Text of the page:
Nature can be a wild, unforgiving place, so it’s important that you are well-prepared to take on the challenges presented outdoors. One of the inherent dangers of frolicking in the outdoors is having a run-in with a dangerous spider. Spiders are a vital part of the world’s ecosystems, and they often get more of a bad rap than they deserve. However, there are a few of them that you should keep a wary eye out for when you’re camping, hiking, or doing anything outdoors, for the consequences of just one bite can be calamitous. Here are the top 3 spiders in North America that can cause significant damage. Familiarize yourself with these species so you can avoid any nasty confrontations!
More commonly known as the black widow spider, Lactrodectus is a genus that includes 31 recognized species of widow spiders. These deadly arachnids are called widows for their behavior of eating the males they mate with as soon as the act is complete. Though a variety of species can be found in many places around the globe, North America harbors at least 4 different species of widows that can be found in all climates in all seasons. Widows prefer dark, tight spaces for habitat, which makes woodpiles, rocks, and forest debris a likely place to uncover one unsuspectingly. Their painful bite injects a potent neurotoxin into your bloodstream that is 15 times stronger than that of a prairie rattlesnake! They are most recognized for their unique body shape and that blazing red hourglass, but other types of widows do have a totally different appearance, so do your research! Although their venom has resulted in fatalities among the very old or young, more commonly victims experience nausea, headaches, abdominal pain, or vomiting. With the development of an antivenin to the toxin in 1956, less than 1 percent of victims are at risk of death, so it is important that you seek medical attention if you’re bitten!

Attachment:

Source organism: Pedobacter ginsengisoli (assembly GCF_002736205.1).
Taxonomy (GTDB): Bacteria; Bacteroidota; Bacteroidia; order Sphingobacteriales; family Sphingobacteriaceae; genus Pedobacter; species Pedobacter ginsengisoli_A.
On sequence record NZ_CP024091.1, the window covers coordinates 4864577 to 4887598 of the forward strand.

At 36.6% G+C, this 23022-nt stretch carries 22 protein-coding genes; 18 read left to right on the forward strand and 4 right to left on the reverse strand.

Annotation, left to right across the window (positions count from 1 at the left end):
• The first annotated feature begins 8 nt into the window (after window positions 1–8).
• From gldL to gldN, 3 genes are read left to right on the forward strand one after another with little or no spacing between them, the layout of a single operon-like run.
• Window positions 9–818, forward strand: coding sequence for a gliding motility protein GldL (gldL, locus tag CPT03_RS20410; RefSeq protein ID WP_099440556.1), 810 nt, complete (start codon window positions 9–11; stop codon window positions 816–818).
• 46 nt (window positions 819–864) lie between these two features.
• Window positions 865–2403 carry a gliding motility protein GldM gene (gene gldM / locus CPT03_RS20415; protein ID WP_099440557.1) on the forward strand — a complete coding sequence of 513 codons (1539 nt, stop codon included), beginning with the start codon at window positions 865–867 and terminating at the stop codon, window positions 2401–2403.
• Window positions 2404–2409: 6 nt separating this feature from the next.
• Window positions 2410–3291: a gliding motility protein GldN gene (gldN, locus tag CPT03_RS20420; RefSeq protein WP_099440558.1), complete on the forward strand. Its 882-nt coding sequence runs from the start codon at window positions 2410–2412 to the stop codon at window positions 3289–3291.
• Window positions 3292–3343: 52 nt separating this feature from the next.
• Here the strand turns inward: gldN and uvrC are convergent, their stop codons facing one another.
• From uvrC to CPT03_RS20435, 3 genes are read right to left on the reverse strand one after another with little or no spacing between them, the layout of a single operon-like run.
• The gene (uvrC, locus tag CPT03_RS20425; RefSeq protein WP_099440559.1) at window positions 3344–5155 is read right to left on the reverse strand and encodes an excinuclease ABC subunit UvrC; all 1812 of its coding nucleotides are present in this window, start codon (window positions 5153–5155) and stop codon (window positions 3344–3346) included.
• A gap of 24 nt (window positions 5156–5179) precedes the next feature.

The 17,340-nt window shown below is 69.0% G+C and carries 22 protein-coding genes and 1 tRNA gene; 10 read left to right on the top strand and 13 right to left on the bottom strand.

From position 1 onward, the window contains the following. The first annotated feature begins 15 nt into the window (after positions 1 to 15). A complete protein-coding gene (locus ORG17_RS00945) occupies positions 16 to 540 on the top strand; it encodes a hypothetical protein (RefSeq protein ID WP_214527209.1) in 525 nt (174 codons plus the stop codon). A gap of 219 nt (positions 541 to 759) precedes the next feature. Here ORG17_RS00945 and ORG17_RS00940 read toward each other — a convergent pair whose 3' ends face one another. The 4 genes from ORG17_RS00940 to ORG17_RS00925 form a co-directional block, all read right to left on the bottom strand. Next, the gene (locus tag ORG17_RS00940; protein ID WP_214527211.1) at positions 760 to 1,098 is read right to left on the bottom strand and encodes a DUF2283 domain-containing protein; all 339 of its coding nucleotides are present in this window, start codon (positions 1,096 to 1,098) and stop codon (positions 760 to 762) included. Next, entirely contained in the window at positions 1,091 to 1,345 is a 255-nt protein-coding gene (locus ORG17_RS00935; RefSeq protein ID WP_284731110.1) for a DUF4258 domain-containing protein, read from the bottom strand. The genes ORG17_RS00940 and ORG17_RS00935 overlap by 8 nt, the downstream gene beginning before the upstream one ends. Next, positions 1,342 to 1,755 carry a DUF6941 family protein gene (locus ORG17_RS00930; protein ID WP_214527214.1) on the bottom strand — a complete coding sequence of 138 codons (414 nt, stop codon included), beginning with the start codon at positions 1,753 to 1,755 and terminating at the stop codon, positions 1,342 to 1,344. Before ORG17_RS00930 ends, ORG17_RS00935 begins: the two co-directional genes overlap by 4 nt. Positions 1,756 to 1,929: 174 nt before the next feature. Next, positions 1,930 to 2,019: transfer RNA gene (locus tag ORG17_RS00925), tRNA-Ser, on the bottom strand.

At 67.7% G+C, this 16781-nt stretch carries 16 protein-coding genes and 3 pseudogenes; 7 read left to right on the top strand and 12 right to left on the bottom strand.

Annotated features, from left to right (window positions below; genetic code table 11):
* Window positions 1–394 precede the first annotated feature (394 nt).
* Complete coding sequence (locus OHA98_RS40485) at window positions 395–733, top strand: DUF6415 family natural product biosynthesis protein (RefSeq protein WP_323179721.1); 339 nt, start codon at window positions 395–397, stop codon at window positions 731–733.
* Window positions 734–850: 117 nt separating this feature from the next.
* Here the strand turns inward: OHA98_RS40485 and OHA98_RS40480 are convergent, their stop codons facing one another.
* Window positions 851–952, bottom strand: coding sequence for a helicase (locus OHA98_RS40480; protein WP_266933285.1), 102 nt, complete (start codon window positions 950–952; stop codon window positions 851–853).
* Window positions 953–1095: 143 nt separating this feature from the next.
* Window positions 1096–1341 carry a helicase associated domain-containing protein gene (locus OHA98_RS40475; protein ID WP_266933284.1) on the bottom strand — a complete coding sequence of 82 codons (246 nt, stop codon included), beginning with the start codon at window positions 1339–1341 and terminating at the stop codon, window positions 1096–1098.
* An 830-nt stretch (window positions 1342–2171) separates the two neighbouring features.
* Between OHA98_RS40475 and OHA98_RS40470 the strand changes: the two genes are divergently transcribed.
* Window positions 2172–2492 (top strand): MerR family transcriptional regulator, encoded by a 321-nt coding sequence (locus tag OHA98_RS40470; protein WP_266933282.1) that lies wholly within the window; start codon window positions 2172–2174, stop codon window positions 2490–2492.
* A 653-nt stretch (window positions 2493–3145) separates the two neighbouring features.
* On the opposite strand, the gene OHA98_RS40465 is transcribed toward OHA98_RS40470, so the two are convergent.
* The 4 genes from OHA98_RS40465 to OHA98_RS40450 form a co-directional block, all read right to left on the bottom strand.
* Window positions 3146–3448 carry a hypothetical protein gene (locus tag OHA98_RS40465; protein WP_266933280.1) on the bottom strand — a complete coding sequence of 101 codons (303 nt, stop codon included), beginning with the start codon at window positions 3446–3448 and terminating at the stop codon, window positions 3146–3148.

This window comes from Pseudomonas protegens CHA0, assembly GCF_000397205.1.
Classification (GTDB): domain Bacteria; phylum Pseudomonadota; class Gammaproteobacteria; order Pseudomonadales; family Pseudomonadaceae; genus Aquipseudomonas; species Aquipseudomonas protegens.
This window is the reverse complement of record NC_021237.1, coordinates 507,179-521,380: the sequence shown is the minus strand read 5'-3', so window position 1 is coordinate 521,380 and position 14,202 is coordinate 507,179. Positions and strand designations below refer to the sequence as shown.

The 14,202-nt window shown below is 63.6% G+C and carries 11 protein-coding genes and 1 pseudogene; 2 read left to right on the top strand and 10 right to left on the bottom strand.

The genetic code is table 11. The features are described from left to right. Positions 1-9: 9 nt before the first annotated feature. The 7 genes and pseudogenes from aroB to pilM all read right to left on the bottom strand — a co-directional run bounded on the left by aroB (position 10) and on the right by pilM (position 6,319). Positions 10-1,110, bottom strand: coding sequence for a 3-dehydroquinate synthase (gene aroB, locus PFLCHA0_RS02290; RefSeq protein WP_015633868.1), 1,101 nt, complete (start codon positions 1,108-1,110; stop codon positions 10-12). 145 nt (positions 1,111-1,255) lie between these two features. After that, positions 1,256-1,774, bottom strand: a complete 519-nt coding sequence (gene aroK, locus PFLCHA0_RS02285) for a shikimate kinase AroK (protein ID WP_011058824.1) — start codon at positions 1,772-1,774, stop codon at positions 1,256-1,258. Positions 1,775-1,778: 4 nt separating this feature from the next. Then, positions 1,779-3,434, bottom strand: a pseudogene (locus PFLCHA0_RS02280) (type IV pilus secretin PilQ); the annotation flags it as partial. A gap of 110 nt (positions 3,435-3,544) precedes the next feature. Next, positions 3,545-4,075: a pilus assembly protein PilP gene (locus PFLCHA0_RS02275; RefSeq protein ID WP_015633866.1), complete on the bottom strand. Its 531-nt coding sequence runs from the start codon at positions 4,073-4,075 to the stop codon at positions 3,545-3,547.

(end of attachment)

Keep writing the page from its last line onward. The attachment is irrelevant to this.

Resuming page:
Google “brown recluse spider bite” and you’ll have enough imagery to keep you awake at night for days. The Loxosceles, or recluse spider, is arguably the most dangerous spider in North America, whose venom causes wounds to fester and necrotize. Also known as fiddleback, violin spiders, and reapers, the recluse favors warmer areas, but can be relocated inadvertently to other regions. Recluse spiders are not aggressive, only biting when they are physically threatened. Many incidents happen from putting on clothes that are harboring a recluse, or unknowingly picking one up when gathering wood. Although not every bite will create a flesh-eating wound, their venom contains a dermonecrotic agent that is only otherwise found in some pathogenic bacteria. Left untreated, the wounds can become very serious, requiring skin grafts and possible amputation to heal. Some victims have been able to halt the progression of the wound damage successfully by seeing a doctor immediately after the bite, so don’t waste any time if you have been bitten by one!
Tengenaria Agrestis is easy to remember, because it reminds you of the spider’s demeanor right in the Agrestis part of its name. Doesn’t that sound like ‘aggressive’? Remember that! Known in North America as the hobo spider, this nightmare factory actually hitched a ride here on European ships, and are primarily located in the Pacific Northwest area of the US. Their leg span can measure up to 2 inches, and are common to low, dark spaces where they can build their funnel webs, which can lead to accidental interaction with humans, especially outdoors. Hobo spider venom has been reported to also cause dermonecrosis, but studies that replicate envenomation by a hobo spider have produced no cases. That aside, they are aggressive and their bite can cause severe headaches, nausea, weakness, fatigue, and even impaired vision and memory loss. So if you see one, get far away from it!
Top image via Rev Dan Catt